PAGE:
2. Measurements

Patients’ characteristics including disease duration, location and behavior, IBD-related surgeries, and medical history were obtained from the clinical records. Physical examinations were performed, and height and weight were measured on single calibrated scales. Hemoglobin, white blood cell counts (WBC), CRP, ESR, albumin, and cholesterol levels were also measured as indicators of inflammation and disease severity on the same day vitamin D level was measured. Medication history has been checked for cumulative drugs used since the disease was diagnosed.
Vitamin D status was obtained through measurement of serum 25-OH vitamin D level by using a fully automated immunoassay (ADVIA Centaur XP®, Siemens, Munich, Germany) because it was considered as the best measurement of an individual’s vitamin D status [10].

3. Definitions of Disease Activity and Vitamin D Deficiency

The primary outcome was the association of vitamin D deficiency with IBD disease activity. Disease activity was assessed using the partial Mayo score and Harvey-Bradshaw index (HBI) for UC and CD, respectively. The partial Mayo score includes reported stool frequency, presence of rectal bleeding, and a global assessment of the physician. The HBI includes general well-being, number of liquid stools per day, abdominal pain, abdominal mass, and complications. For UC, a partial Mayo score of 2 or higher was defined as active disease. In CD, an HBI score of <4 was defined as clinical remission, and a score of 4 or higher was defined as active disease [17-21]. The patients were classified based on their serum 25-OH vitamin D levels. Vitamin D deficiency was defined as vitamin D level of <20 ng/mL [22].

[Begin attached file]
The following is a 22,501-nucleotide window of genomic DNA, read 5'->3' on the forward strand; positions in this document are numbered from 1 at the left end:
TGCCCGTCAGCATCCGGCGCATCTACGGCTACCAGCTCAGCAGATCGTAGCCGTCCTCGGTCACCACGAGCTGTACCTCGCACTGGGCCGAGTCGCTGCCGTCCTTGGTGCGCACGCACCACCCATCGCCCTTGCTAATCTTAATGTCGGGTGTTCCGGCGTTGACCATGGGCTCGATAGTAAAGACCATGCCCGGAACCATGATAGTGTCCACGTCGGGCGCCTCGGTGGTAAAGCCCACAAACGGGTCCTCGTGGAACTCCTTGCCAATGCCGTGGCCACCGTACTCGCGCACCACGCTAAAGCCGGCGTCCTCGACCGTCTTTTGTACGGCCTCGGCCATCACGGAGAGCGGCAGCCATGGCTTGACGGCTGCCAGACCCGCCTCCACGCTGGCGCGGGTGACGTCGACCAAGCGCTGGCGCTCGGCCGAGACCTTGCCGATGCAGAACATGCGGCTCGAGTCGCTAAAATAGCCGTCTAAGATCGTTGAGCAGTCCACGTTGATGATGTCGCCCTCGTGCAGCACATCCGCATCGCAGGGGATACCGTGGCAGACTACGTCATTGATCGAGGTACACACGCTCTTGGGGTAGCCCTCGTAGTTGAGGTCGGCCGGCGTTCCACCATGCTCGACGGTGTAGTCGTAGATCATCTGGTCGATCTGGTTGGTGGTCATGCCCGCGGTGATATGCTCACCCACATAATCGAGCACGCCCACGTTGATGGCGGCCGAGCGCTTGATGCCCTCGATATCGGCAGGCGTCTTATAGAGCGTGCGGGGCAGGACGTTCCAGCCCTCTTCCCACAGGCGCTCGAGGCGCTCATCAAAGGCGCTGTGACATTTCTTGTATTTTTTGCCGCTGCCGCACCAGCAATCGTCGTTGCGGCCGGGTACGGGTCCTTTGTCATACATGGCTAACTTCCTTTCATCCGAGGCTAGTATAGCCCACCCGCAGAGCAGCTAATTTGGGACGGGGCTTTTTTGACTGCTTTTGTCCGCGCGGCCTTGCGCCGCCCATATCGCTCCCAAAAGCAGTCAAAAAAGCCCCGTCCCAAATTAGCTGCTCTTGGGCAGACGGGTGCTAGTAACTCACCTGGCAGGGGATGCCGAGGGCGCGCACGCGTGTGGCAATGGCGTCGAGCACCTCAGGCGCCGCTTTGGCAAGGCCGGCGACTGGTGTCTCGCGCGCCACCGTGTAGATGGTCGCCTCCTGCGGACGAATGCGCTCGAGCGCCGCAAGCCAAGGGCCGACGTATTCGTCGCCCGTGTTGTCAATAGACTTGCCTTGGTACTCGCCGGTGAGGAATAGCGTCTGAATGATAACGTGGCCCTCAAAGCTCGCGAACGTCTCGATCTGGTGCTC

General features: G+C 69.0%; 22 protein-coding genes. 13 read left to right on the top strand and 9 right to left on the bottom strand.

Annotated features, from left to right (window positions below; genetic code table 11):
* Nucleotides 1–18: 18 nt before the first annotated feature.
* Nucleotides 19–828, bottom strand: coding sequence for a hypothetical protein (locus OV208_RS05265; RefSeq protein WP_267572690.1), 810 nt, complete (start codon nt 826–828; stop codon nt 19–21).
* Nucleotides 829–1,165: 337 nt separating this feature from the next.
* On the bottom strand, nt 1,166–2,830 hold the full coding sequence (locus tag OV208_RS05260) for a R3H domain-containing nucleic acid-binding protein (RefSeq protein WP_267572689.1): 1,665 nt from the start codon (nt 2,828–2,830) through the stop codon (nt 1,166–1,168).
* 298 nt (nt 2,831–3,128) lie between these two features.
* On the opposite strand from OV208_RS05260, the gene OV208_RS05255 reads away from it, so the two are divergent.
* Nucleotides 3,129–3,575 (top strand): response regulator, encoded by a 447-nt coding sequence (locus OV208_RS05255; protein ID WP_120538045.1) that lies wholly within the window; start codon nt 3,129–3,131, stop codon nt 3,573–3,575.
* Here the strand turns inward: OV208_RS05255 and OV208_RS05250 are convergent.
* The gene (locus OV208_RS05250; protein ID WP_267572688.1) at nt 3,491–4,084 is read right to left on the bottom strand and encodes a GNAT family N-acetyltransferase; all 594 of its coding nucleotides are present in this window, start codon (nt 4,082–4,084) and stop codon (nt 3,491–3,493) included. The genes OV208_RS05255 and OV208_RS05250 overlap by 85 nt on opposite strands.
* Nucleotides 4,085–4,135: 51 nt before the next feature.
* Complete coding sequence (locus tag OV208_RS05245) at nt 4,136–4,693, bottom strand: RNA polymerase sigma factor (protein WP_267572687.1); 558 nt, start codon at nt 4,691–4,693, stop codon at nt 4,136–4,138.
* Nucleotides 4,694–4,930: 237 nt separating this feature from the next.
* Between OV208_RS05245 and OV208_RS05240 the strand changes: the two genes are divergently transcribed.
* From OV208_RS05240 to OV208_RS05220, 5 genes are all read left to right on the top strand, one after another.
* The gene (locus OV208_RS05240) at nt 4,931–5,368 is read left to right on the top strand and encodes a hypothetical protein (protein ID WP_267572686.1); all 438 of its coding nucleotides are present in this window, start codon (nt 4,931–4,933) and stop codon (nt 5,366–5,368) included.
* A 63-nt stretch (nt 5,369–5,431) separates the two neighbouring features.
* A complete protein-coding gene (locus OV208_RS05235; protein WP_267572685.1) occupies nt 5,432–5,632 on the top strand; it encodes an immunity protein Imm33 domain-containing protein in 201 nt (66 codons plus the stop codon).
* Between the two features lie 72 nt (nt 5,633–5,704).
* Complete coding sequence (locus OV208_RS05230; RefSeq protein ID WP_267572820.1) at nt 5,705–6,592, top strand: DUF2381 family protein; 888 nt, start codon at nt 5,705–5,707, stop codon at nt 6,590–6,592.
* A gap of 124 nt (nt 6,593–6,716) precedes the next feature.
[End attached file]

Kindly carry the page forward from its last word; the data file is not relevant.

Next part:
4. Statistical Analysis

Data were analyzed using the SPSS software version 24.0 (IBM Corp., Armonk, NY, USA). Consecutive variables were summarized using mean and standard deviation, and categorical variables were represented by the corresponding numbers and ratios. We used independent sample t-test to compare quantitative data. Correlations between variables were verified by the Fisher exact test. Binary logistic regression, for disease activity and vitamin D level, was adjusted considering independent variables, such as age, sex, BMI, smoking, disease duration, and laboratory variables (serum vitamin D, hemoglobin, WBC, ESR, CRP, and albumin). A P-value <0.05 was considered statistically significant.